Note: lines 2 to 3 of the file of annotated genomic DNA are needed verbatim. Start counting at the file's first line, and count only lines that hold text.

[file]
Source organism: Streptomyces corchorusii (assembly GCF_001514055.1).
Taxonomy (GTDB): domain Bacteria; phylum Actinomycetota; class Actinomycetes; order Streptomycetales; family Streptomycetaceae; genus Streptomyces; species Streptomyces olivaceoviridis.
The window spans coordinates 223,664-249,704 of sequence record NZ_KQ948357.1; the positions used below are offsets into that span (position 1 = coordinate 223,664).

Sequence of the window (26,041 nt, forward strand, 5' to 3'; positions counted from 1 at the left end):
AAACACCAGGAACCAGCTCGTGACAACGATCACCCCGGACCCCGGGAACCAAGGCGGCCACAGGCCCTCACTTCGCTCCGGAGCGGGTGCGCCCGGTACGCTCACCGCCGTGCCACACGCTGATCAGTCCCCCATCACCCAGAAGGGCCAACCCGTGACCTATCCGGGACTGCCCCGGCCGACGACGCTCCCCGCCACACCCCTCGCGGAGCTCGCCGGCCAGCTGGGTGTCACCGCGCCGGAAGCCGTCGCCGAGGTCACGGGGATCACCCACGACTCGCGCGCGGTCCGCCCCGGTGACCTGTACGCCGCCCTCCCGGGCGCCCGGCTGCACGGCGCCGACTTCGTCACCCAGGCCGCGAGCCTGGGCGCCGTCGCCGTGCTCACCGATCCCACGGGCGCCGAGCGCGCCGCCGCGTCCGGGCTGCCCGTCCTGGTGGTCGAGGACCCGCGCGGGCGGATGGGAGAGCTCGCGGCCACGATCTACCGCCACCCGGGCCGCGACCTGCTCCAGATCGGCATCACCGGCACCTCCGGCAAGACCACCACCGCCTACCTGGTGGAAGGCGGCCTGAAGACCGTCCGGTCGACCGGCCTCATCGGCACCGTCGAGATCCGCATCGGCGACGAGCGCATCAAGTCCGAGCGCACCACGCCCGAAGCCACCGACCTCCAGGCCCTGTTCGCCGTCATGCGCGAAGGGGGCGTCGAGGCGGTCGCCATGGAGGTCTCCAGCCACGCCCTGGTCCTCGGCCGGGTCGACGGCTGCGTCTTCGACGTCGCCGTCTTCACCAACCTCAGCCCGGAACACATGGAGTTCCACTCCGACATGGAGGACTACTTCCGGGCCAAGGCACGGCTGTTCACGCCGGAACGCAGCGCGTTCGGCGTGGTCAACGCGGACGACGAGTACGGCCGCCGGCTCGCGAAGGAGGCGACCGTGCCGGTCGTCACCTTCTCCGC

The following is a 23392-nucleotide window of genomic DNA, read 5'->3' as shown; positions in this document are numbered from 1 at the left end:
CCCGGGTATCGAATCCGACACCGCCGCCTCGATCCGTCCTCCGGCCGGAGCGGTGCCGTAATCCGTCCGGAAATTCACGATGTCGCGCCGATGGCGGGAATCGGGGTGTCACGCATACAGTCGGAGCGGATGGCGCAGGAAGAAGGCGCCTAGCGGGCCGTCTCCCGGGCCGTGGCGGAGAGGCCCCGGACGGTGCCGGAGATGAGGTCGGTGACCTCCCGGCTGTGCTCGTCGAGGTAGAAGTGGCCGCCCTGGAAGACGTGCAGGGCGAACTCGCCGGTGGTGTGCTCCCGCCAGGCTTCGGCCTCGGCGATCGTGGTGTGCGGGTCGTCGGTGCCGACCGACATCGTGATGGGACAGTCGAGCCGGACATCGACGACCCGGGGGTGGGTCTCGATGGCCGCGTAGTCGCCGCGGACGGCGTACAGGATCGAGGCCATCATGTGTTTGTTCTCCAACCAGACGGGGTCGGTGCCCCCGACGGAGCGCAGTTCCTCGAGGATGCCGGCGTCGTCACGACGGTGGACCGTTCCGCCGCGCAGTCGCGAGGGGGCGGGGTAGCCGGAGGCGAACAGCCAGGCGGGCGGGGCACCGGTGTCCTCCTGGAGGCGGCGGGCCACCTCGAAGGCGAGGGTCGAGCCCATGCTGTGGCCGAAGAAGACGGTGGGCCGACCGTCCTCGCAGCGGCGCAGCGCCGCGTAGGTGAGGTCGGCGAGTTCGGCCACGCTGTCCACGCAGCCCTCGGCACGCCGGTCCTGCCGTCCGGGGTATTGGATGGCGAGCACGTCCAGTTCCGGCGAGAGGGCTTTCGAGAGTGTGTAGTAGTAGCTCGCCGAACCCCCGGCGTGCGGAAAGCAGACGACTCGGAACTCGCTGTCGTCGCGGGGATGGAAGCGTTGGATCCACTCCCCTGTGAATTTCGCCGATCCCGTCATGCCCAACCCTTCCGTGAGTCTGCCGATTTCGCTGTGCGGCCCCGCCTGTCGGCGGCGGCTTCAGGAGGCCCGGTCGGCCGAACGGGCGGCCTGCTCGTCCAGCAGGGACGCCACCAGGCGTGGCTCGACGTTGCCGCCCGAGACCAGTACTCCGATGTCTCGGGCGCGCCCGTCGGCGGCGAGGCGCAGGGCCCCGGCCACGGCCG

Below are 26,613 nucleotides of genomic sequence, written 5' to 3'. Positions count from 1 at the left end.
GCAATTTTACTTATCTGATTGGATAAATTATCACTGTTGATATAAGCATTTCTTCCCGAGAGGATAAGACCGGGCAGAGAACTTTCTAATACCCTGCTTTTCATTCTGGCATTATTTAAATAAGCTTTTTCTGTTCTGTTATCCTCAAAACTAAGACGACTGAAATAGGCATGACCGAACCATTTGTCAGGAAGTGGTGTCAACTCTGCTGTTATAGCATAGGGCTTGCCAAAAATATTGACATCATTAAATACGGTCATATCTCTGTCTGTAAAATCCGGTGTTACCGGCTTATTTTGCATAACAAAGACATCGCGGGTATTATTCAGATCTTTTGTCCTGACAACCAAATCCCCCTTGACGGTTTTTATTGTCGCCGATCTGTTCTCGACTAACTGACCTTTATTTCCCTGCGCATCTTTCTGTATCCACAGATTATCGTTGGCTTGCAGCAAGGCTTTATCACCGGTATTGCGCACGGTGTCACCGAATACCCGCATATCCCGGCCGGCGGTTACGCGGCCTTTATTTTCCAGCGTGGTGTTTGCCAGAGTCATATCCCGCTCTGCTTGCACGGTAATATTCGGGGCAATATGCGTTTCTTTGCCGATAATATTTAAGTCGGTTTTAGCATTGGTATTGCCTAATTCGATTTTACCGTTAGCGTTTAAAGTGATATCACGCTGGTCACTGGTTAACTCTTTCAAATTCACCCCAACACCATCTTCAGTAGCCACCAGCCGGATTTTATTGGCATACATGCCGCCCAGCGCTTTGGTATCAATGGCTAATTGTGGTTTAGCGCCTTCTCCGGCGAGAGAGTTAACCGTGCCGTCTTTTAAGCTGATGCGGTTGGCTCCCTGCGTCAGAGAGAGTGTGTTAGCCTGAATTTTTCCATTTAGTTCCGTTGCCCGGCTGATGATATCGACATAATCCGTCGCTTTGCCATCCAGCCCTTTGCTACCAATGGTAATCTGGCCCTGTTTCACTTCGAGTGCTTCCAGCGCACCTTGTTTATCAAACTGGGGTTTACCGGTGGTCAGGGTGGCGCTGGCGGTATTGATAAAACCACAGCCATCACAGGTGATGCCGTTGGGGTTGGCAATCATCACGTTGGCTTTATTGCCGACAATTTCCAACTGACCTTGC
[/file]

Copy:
Taxonomy (GTDB): domain Bacteria; phylum Actinomycetota; class Actinomycetes; order Streptomycetales; family Streptomycetaceae; genus Streptomyces; species Streptomyces olivaceoviridis.
The window spans coordinates 223,664-249,704 of sequence record NZ_KQ948357.1; the positions used below are offsets into that span (position 1 = coordinate 223,664).